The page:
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by Frank Reed
There has always been considerable buzz around just how Twitter would make money. Everyone has always been so concerned for the welfare of Twitter. Why? I honestly don’t know. Maybe it’s because people can’t imagine their life without Twitter if it were to “go away.” I suspect that the last statement is more telling than if Twitter will ever make money. If we must ponder a Twitterless life and be concerned about that possibility, that is more worrisome than anything else.

As for all of the hubbub about Twitter and ads? I say, “So what?” Some have been on Twitter from the start and bemoan the acceptance of Twitter by a larger audience. (I won’t say mass audience yet because Twitter definitely is not for everyone—just ask teens and other younger folks.) For the Twitterati, imagining life without Twitter is the end of the world as they know it. Not only are there too many people who are not cool enough on Twitter, but now ads are showing up. Call it a day. For these users Twitter is dead. I still say “So what?”
As for those of us who came on board within the last two years? Well, we’re the reason that Twitter is now ruined for the cool kids (actually the geeky, nerd, tech crowd which has never been very cool other than amongst themselves). By coming on board and turning the Twittersphere into the spam-filled, self-promotion tool that it is today, we have made Twitter more mainstream. Unfortunately we have also made Twitter unbearable at times. I know I limit my time there because it’s hard to stomach the auto-responses, multi-level marketing offers, and self-proclaimed social media GuruExpertTitanMasterNinja types that are now pervasive throughout the Twitter experience.
So putting ads in Twitter, to me, generates a big “ho hum” as a user. I never pay attention to paid search ads on Google (which I am not saying is the norm, it’s just how I do things), so seeing an ad on Twitter won’t be a big deal. I am most interested in seeing just how quickly I develop Twitter ad blindness. My ability to mentally block ads on virtually all things online has strengthened considerably over the past few years. Now, even the most obnoxious expanding ad can’t stop me as I have developed an incredibly quick “close button” finger.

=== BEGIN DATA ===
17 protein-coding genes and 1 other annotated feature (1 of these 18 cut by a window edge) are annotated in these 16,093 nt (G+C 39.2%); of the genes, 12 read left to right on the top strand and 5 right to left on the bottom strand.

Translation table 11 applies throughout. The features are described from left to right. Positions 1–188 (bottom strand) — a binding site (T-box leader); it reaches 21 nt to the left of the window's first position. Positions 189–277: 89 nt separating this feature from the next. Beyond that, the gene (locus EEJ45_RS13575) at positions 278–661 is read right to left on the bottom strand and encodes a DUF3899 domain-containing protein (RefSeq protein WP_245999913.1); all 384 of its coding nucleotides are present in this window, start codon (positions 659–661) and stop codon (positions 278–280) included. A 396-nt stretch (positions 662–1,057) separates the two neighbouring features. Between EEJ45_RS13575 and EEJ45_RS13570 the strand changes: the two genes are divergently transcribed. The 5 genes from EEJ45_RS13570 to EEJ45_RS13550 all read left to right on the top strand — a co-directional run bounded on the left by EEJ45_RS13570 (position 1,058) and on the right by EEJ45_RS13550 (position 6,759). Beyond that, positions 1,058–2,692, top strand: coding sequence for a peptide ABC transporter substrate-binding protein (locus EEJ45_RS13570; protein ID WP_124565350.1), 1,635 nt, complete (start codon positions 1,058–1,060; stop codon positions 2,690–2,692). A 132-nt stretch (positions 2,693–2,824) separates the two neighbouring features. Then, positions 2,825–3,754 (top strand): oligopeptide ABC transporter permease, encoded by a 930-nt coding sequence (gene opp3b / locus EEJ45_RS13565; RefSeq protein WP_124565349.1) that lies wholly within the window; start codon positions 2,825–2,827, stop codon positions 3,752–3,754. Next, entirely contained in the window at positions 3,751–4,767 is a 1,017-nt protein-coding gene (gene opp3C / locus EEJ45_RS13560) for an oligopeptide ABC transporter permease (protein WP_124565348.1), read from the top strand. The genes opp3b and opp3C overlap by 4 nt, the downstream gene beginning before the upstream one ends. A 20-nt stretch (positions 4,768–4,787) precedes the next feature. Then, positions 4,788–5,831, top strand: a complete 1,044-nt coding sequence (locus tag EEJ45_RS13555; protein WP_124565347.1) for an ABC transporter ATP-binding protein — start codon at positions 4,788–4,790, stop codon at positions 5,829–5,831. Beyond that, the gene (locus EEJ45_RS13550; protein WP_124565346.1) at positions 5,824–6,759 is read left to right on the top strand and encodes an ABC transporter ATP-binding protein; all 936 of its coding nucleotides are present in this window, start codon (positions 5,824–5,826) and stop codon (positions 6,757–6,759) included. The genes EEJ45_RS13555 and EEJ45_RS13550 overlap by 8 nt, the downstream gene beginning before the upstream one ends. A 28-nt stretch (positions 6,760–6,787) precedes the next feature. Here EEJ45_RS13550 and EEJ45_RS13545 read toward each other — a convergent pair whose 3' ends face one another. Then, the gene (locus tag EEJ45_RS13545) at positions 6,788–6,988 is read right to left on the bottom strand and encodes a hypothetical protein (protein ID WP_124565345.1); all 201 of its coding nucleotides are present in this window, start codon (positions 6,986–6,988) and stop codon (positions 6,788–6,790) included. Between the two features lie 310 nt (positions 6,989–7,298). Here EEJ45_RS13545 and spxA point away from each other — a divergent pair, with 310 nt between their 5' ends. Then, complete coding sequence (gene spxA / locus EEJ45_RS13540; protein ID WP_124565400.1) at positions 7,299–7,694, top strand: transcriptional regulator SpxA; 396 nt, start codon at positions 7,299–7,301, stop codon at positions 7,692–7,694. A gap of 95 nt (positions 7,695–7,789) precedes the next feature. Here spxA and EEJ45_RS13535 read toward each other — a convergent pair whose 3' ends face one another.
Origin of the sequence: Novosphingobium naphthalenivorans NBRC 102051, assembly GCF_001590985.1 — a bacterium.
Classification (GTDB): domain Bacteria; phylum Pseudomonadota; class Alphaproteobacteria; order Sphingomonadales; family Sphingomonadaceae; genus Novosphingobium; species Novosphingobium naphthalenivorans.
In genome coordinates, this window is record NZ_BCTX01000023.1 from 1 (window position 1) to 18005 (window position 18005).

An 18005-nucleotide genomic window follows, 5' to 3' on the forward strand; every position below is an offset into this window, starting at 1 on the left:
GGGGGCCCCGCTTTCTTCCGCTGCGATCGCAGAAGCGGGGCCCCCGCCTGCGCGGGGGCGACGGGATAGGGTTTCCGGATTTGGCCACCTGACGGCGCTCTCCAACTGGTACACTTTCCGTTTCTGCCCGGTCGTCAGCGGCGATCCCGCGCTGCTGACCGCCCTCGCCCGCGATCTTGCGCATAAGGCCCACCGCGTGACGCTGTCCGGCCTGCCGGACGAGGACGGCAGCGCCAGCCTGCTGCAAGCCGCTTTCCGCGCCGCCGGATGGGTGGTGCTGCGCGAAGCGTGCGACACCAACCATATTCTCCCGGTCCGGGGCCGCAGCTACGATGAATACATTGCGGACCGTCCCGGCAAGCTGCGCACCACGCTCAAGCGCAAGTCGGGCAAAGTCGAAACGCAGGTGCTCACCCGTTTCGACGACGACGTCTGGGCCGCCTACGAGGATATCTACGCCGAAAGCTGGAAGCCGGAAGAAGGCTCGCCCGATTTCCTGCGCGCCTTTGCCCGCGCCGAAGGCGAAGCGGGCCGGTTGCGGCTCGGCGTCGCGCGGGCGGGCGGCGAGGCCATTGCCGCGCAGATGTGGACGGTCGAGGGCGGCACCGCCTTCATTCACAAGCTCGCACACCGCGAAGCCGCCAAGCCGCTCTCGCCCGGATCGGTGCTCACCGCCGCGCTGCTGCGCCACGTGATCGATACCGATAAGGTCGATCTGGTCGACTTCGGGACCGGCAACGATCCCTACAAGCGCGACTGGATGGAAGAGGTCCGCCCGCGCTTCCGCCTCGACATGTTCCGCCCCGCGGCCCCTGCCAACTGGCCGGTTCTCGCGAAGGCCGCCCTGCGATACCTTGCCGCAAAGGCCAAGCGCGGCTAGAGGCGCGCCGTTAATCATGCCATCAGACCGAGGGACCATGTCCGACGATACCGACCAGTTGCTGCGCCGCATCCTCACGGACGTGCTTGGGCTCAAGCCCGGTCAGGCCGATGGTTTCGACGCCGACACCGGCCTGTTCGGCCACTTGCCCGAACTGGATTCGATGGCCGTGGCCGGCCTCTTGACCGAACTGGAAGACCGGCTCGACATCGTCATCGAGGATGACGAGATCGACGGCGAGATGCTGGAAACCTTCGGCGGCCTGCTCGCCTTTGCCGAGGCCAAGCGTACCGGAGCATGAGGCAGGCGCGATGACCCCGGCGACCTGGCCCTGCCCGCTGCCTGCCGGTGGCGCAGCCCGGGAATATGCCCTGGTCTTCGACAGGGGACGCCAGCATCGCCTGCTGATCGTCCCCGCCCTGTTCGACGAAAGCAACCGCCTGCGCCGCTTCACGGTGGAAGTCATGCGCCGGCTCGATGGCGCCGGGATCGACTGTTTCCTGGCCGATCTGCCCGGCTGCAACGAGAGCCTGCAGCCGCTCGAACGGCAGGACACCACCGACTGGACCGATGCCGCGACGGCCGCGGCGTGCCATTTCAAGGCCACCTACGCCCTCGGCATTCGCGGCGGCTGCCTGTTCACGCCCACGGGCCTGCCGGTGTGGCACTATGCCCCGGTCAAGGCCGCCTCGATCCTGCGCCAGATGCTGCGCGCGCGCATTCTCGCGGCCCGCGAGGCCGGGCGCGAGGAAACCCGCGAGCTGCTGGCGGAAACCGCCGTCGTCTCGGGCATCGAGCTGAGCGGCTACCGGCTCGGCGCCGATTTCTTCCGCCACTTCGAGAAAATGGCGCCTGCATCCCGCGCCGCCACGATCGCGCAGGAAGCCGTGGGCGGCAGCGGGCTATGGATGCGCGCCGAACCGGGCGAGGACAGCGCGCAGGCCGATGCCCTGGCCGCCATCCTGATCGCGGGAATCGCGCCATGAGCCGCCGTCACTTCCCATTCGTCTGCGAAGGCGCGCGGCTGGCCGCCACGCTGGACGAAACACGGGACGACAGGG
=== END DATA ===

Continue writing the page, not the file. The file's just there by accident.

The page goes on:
As an advertiser? It is just too early to tell. I realize that how I approach these things may not be how the masses do. In fact, the first ads will be attached only to Twitter search results, a feature I rarely use. I would much rather find a good strong list of people to subscribe to and get my information from “trusted” sources rather than leave my information needs to the Twitterverse at large.
In fact, I see Twitter as turning into the old version of New York’s Times Square. Before it became the pseudo-Disneyland that it is today, it was the seediest area of the city. It was filled with unsavory characters and the home of every vile and despicable thing that the world had to offer. And it was all in the open. I see Twitter moving in that direction, unfortunately. It is so full of junk, hucksters, online “three-card monty” types, and just plain BS, that it’s sometimes difficult to stomach. Now, add to that the glitter of advertising, Twitter’s version of flashing neon that is still synonymous with Times Square, and you have something that will be hard to handle.
Twitter assures us that it will be stressing relevance of ads. Well, Google did the same for AdWords and that is still a work in progress. By the way, folks, Twitter is no Google either. It will take them a long time to sort through and sort out the good, the bad, and the ugly of advertising and relevance in the wide open world of Twitter.
As for me and my family? We say “So what?” to Twitter ads. It’s just another thing to adapt to and filter out to the best of our ability. Will I ever click on a Twitter ad? I can’t predict that. I will say though that if I do it will be for a very good reason and I will hail Twitter for breaking through my bias.
What about you? Is this a big “so what?” or is it the best thing to happen to the Internet in a while? Let’s hear your thoughts.

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5 replies to this post
  1. i tend to agree. now brands are paying for tweets that used to be free, just to guarantee they’ll appear at the top of twitter search results. i’m interested to see how that adds to a relevant crowd of new followers.

  2. What’s the Twitter about? I am in total agreement with you that the site is just a big ho-hum. Not a big place to express oneself and, more times than not, I have problems making the site work for me. More of a headache, though I do think it works well to promote blogging.

  3. I agree, Twitter can be very annoying, however there will be a business model for this social communication strategy. For example, Ashton Kucher has over $1mil followers. Ashton would be wise to approach companies that he likes or that he is already buying from and tell them that he will tweet a non discreet ad for them in exchange for compensation.

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